WHITEFISH BAY - When Addie Kleist and 24 other women formed the Whitefish Bay Woman's Club in 1917, they were fighting for the right to vote and for the betterment of the Whitefish Bay community.
Now, 100 years later, women not only have the right to vote, they hold leadership positions in government and business. As for the betterment of the Whitefish Bay community, the club has played a major role in forming the village's library, post office and fire department. They beautified parks, lobbied legislators for change and have awarded 80 years of scholarships to high school seniors. At one point in the club's history, it was the largest women's club in the state and the nation's largest contributor to the USO.
The progress that women have made professionally and culturally have, in a way, taken a toll on the organizations that helped make that progress possible. As women joined the workplace, their schedules were strained. A proliferation of interest groups, school committees and non-profit organizations have also pulled women away from the clubhouse.
As a result, the club's membership has dropped 84 percent in the last four decades, dropping from 650 in 1967 to 105 in 2017. At its peak, the club attracted women in their 20s, 30s and 40s. While there are still younger women in the club, they only make up about 20 percent of the membership. In an effort to make the club more accessible for younger members with jobs, the club's board is talking about adding more evening activities.
"We're finding that our meetings used to have 30 people, but now we have 40 people," club president Laura Owan said. "We also encourage people to bring a friend to the meetings. Once people come, they usually join."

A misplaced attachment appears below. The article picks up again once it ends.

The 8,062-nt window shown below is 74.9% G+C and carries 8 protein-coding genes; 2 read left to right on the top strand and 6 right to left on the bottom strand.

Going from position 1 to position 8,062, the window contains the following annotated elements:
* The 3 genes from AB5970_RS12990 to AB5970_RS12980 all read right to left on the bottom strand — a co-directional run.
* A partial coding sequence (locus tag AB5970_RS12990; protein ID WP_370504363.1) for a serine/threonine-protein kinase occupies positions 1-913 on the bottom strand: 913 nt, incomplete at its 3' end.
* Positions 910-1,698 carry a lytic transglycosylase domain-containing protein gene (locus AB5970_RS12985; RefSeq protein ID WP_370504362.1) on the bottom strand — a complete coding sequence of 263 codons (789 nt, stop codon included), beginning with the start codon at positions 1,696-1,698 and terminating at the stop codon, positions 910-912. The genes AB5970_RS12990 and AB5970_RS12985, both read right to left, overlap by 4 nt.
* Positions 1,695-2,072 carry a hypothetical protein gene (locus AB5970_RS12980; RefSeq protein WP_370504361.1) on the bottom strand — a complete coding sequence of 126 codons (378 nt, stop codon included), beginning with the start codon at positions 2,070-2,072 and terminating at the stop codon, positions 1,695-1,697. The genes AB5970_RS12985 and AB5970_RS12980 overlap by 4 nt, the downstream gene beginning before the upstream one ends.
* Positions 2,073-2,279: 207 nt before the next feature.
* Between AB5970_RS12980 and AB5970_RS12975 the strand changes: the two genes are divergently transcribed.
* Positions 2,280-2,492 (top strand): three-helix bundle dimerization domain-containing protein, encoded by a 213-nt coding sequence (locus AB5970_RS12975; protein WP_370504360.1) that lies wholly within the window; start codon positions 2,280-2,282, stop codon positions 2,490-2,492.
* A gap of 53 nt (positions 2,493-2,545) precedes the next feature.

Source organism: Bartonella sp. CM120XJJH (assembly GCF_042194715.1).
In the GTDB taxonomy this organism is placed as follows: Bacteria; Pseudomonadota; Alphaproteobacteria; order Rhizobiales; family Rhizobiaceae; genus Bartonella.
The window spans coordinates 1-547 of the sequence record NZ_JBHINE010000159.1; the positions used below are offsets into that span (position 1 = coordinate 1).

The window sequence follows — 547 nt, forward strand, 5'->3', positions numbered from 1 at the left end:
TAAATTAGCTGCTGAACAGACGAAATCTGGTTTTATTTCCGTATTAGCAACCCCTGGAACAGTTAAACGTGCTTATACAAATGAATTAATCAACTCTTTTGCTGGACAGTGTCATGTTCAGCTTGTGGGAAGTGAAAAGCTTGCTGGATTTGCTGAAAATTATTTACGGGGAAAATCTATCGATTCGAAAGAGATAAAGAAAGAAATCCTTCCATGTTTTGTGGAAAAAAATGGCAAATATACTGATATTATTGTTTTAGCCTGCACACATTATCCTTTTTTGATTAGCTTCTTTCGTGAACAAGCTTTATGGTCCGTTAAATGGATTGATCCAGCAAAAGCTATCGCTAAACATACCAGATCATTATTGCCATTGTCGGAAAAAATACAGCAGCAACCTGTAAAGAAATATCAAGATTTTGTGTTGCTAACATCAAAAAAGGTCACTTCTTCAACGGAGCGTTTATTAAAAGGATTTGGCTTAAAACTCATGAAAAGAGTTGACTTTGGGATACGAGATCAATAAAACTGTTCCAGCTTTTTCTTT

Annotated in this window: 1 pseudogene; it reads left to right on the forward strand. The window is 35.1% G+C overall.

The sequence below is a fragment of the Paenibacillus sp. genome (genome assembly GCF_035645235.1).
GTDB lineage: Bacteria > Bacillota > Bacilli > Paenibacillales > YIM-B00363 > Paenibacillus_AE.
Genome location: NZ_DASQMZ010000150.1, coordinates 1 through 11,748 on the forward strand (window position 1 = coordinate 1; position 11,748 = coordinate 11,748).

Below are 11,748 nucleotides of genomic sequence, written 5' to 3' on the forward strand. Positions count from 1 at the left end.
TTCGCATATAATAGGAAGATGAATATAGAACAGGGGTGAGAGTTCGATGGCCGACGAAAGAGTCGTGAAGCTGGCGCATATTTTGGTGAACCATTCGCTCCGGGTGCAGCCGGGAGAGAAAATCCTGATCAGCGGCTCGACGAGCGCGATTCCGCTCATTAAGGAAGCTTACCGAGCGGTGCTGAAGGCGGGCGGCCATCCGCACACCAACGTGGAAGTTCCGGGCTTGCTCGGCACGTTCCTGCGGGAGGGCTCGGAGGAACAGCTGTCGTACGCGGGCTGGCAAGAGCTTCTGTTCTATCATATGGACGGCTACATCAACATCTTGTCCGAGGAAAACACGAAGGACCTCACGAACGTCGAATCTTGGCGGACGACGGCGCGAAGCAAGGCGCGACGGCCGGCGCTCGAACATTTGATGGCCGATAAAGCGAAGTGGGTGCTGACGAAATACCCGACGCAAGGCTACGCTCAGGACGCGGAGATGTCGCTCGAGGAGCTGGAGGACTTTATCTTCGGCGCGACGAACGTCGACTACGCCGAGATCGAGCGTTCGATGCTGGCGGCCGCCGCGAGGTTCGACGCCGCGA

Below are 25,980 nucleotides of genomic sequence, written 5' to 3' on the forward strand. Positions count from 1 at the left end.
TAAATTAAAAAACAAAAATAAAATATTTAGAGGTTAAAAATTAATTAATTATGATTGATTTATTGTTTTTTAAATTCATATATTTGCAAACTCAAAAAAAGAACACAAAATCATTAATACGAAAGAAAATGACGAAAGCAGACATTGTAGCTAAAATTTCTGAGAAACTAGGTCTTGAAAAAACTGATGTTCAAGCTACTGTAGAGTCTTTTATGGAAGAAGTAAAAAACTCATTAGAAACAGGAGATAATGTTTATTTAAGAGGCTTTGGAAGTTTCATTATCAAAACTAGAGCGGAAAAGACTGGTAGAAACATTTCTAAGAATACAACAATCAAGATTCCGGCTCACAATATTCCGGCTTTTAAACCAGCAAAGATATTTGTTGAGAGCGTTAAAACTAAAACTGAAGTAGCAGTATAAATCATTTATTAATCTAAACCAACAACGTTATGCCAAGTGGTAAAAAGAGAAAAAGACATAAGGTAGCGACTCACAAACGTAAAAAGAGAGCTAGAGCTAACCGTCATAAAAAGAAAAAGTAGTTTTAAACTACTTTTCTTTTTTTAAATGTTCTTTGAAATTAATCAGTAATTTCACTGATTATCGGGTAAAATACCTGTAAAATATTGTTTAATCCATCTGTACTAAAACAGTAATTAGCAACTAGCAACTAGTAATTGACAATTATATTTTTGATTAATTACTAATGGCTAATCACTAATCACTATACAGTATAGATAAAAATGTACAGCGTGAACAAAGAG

There are many stay-at-home moms throughout the North Shore suburbs, but for some reason, they have not shown a strong interest in the woman's club. Owan said there is a misconception that women's clubs are strictly for socializing, which discounts the strong service component of the organization.
"I think we have a reputation as ladies who are sitting around pouring tea and not doing much, but that's not the case at all," Owan said.
"We're a group of women dedicated to the idea of helping others and working for their community," added club member Mary McIntyre.
The woman's club reflected on its proud history and accomplishments that brought them to this place with a centennial celebration March 8 — exactly 100 years after the club was formed in Addie Kleist's Lake Drive home. It's unclear whether Kleist and the other women were aware that the Socialist Party of America had named March 8 as International Women's Day eight years prior to their formation. But now, 100 years later, International Women's Day is celebrated widely throughout the world.
In celebration of their 100th birthday, the woman's club held a luncheon and a fashion show of women's dresses throughout the 20th century. Owan's daughter created a quit with the names of the club's 53 presidents and a picture of the clubhouse. Another club member made a quilt with the names of all the current club members. At the celebration, Owan recognized Nina Wier, who is the oldest living past president. She was president from 1968-70.
The woman's club has kept extensive records of its history, with news articles, photos and monthly bulletins compiled in 50 scrapbooks. McIntyre, a retired reference librarian from Whitefish Bay Library, has been indexing those scrapbooks in preparation for the centennial celebration.